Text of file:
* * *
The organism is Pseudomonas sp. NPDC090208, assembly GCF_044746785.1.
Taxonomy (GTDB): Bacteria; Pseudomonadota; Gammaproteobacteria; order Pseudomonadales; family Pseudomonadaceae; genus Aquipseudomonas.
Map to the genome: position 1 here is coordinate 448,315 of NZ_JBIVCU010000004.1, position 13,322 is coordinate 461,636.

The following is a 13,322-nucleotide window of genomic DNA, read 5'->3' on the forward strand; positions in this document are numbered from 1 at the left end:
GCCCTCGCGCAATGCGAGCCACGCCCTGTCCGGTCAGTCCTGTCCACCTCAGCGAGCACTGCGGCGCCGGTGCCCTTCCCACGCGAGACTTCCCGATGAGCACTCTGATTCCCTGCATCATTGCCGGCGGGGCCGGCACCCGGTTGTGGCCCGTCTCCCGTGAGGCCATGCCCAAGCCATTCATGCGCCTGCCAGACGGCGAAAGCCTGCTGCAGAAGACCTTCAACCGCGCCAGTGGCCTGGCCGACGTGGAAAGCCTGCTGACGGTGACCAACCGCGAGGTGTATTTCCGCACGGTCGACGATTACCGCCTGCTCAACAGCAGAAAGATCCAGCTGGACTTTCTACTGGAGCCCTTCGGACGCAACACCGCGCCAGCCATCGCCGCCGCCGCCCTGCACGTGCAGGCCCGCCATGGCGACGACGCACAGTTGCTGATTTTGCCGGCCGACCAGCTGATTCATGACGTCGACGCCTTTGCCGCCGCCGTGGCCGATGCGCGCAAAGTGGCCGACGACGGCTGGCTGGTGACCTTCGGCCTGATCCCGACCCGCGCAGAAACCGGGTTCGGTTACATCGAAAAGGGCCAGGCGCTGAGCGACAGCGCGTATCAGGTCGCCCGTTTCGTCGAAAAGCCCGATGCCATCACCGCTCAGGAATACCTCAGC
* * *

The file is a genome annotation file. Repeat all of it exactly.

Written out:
The organism is Pseudomonas sp. NPDC090208, assembly GCF_044746785.1.
Taxonomy (GTDB): Bacteria; Pseudomonadota; Gammaproteobacteria; order Pseudomonadales; family Pseudomonadaceae; genus Aquipseudomonas.
Map to the genome: position 1 here is coordinate 448,315 of NZ_JBIVCU010000004.1, position 13,322 is coordinate 461,636.

The following is a 13,322-nucleotide window of genomic DNA, read 5'->3' on the forward strand; positions in this document are numbered from 1 at the left end:
GCCCTCGCGCAATGCGAGCCACGCCCTGTCCGGTCAGTCCTGTCCACCTCAGCGAGCACTGCGGCGCCGGTGCCCTTCCCACGCGAGACTTCCCGATGAGCACTCTGATTCCCTGCATCATTGCCGGCGGGGCCGGCACCCGGTTGTGGCCCGTCTCCCGTGAGGCCATGCCCAAGCCATTCATGCGCCTGCCAGACGGCGAAAGCCTGCTGCAGAAGACCTTCAACCGCGCCAGTGGCCTGGCCGACGTGGAAAGCCTGCTGACGGTGACCAACCGCGAGGTGTATTTCCGCACGGTCGACGATTACCGCCTGCTCAACAGCAGAAAGATCCAGCTGGACTTTCTACTGGAGCCCTTCGGACGCAACACCGCGCCAGCCATCGCCGCCGCCGCCCTGCACGTGCAGGCCCGCCATGGCGACGACGCACAGTTGCTGATTTTGCCGGCCGACCAGCTGATTCATGACGTCGACGCCTTTGCCGCCGCCGTGGCCGATGCGCGCAAAGTGGCCGACGACGGCTGGCTGGTGACCTTCGGCCTGATCCCGACCCGCGCAGAAACCGGGTTCGGTTACATCGAAAAGGGCCAGGCGCTGAGCGACAGCGCGTATCAGGTCGCCCGTTTCGTCGAAAAGCCCGATGCCATCACCGCTCAGGAATACCTCAGC